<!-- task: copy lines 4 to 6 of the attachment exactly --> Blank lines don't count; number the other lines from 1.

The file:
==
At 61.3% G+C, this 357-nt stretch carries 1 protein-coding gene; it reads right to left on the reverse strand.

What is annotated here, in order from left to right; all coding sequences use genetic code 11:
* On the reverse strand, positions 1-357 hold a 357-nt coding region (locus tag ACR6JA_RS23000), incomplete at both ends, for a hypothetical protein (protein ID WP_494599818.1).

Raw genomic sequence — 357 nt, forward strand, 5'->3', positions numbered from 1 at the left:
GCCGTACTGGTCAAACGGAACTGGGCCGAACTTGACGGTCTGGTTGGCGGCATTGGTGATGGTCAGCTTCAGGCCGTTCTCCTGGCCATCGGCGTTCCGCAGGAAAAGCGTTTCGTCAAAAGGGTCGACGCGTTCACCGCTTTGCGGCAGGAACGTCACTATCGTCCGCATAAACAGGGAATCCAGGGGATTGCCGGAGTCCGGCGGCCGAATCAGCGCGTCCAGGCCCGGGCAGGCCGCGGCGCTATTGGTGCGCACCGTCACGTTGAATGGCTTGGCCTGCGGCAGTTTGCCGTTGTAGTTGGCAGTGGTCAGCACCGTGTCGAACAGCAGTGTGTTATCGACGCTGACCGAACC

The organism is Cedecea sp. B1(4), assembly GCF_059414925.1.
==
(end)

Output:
Raw genomic sequence — 357 nt, forward strand, 5'->3', positions numbered from 1 at the left:
GCCGTACTGGTCAAACGGAACTGGGCCGAACTTGACGGTCTGGTTGGCGGCATTGGTGATGGTCAGCTTCAGGCCGTTCTCCTGGCCATCGGCGTTCCGCAGGAAAAGCGTTTCGTCAAAAGGGTCGACGCGTTCACCGCTTTGCGGCAGGAACGTCACTATCGTCCGCATAAACAGGGAATCCAGGGGATTGCCGGAGTCCGGCGGCCGAATCAGCGCGTCCAGGCCCGGGCAGGCCGCGGCGCTATTGGTGCGCACCGTCACGTTGAATGGCTTGGCCTGCGGCAGTTTGCCGTTGTAGTTGGCAGTGGTCAGCACCGTGTCGAACAGCAGTGTGTTATCGACGCTGACCGAACC

The organism is Cedecea sp. B1(4), assembly GCF_059414925.1.